He only shuts up when he is writing!
From the Pastor: Can a Faithful Catholic also be a Mason? NO!
The other day I was out and about when I had the opportunity to speak with a man who had never seen a priest in a cassock before. We got to talking religion, of course, and I soon discovered that he was a non-practicing Catholic, was engaged to a delightful young lady, had a new house on the Gulf of Mexico, and was living a “good life”. I invited him to return to the Church “full time” rather than just claiming a Catholic childhood and encouraged him to do so now, before the wedding, so that he and his bride would start out on the right foot. It was a fun conversation with a lot of bantering back and forth about the trials and tribulations and hardships of practicing the faith but also about the eternal rewards of doing so. All was going well (though that doesn’t mean I expected him to run to a confessional the following Saturday!) until he asked if I had ever been to a Mormon service.
That question was a lead up, strange as it may seem, to his announcement that he was a Mason. He explained that a Mormon service and a Masonic service were very similar. He said that the founder of the Mormon sect, Joseph Smith, had been a Mason and had modeled his new religion’s service on the one he had been familiar with as a Mason. I had never heard that before and had never been to either service so I could not verify the similarities or differences. This was his opportunity to proudly proclaim that he had been with the Mormons several times but that he attended his Mason service “all of the time”, which was his excuse for his missing Mass for many years now. He then asked what the Catholic Church taught about Masons and was shocked when I told him that any Catholic who joins the Masons is committing a mortal sin. He couldn’t believe it. His stated view of the Masons was that they were a group of good men, mostly Catholic and other Christians, who did good to each other (I got an earful on that), who ran many charities (Shriner’s hospitals being the big one) and who tried to live good, moral lives. How, he asked, could the Church say anything was wrong with that?
Without answering here, I write this today in case there are any Catholics at this parish who, not knowing this prohibition, belong to the Masons. If so, you must renounce your Masonic membership immediately. I have run into quite a few Catholic men over the years who belonged to Masonic organizations and who were quite adamant that there was nothing in that “club” which was incompatible with the Catholic Faith. Yet Holy Mother Church keeps saying something quite the opposite. In 1983, for instance, shortly after the new Code of Canon Law came out, in response to many questions regarding the formal excommunication of Masons, the prefect of the Congregation of the Doctrine of the Faith (the future Pope Benedict) wrote, “Therefore the Church’s negative judgment in regard to Masonic association remains unchanged since their principles have always been considered irreconcilable with the doctrine of the Church and therefore membership in them remains forbidden. The faithful who enrol in Masonic associations are in a state of grave sin and may not receive Holy Communion.” Furthermore, it stated that, “It is not within the competence of local ecclesiastical authorities to give a judgment on the nature of Masonic associations which would imply a derogation from what has been decided above...” That last little bit is important because sometimes Masons have told me that their pastor told them it was OK for them to remain a member of their particular lodge, as it seemed harmless enough in and of itself. Here the Church says that no pastor or even bishop can do that!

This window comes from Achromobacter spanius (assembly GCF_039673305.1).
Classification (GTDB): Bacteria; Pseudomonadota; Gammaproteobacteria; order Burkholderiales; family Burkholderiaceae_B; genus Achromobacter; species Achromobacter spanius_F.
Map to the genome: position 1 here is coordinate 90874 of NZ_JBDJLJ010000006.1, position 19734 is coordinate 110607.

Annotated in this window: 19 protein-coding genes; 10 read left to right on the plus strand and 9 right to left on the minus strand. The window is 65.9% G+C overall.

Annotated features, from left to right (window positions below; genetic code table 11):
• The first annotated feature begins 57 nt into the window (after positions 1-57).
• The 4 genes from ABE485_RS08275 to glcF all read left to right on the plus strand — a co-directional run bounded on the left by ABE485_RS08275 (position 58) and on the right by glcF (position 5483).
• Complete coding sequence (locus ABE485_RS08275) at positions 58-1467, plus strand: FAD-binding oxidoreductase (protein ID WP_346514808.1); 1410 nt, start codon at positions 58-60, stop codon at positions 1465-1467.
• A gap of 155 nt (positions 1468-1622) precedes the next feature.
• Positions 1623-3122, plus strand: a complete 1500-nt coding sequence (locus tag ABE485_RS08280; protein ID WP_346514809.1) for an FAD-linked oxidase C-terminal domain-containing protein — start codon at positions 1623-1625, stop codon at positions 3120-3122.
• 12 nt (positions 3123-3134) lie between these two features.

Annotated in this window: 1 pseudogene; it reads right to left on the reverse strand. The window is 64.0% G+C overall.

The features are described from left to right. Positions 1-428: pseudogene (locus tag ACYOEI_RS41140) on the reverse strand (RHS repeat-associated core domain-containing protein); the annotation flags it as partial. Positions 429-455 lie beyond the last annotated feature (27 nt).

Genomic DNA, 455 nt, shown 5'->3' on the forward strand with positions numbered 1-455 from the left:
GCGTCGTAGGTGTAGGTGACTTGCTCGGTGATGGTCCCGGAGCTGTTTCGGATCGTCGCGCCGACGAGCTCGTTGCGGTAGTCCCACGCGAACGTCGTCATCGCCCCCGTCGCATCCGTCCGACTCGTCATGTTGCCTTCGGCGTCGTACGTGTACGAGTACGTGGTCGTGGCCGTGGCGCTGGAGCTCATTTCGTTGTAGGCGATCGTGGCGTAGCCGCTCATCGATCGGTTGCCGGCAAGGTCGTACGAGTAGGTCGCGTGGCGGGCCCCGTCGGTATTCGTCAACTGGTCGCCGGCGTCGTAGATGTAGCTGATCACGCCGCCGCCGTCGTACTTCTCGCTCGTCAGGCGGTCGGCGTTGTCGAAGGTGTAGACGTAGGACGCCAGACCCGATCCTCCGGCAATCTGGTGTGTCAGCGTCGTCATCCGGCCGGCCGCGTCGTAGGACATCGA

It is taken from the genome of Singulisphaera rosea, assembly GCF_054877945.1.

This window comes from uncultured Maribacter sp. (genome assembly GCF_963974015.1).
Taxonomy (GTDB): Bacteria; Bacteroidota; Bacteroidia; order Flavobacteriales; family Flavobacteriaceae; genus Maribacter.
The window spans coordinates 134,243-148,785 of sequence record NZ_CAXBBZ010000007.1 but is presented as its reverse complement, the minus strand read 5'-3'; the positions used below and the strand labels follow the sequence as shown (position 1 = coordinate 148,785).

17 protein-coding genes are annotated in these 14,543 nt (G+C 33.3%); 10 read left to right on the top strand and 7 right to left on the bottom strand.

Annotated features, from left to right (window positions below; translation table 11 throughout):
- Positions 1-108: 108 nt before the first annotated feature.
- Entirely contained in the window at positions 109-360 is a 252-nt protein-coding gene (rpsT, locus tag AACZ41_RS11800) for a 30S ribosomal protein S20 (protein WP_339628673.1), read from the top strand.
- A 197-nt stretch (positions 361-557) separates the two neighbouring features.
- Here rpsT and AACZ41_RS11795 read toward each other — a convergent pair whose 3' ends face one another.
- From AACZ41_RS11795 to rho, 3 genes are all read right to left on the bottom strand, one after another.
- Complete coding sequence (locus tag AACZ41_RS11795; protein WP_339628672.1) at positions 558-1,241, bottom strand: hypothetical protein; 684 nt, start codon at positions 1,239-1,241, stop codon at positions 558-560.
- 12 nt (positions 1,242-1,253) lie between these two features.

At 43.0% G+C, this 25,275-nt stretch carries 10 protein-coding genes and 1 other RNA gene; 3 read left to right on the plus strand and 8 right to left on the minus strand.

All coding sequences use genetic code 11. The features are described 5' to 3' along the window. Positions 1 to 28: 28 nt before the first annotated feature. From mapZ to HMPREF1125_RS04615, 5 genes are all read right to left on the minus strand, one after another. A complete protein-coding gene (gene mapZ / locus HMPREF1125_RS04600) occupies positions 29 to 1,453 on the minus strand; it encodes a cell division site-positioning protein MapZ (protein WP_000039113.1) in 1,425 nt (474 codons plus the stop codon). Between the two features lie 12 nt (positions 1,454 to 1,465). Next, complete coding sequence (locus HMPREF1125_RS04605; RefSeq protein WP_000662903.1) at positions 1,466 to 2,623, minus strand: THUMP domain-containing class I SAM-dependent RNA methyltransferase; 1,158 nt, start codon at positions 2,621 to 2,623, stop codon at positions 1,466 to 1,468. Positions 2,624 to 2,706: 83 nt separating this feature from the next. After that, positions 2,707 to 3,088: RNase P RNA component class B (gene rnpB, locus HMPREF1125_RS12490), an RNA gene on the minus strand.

There are many good articles and books written on the true (and evil) nature of Masonry, and anyone with questions can and should read up on it. No bulletin article can not do justice to the topic so I won’t even attempt to expound on the “why’s” and “how’s” of the history of the Masons or the reasons why it is incompatible with the True Faith. But I want you all to be aware of at least this basic teaching: No Catholic can be a Mason and remain in good standing in the Church.
Please pray for the young man I was speaking with. Seemingly without realizing the gravity of the situation, he got involved in an anti-Catholic organization. And, though he had originally been open to coming back to the Church, when faced with the choice between Church and Masons, he was adamant that the Masons came first, even if it meant risking his eternal soul. That, in and of itself, is a huge red flag showing that something is wrong, when anything --anything!-- becomes more important than Salvation.
With prayers for your holiness,
Fr. Edwin Palka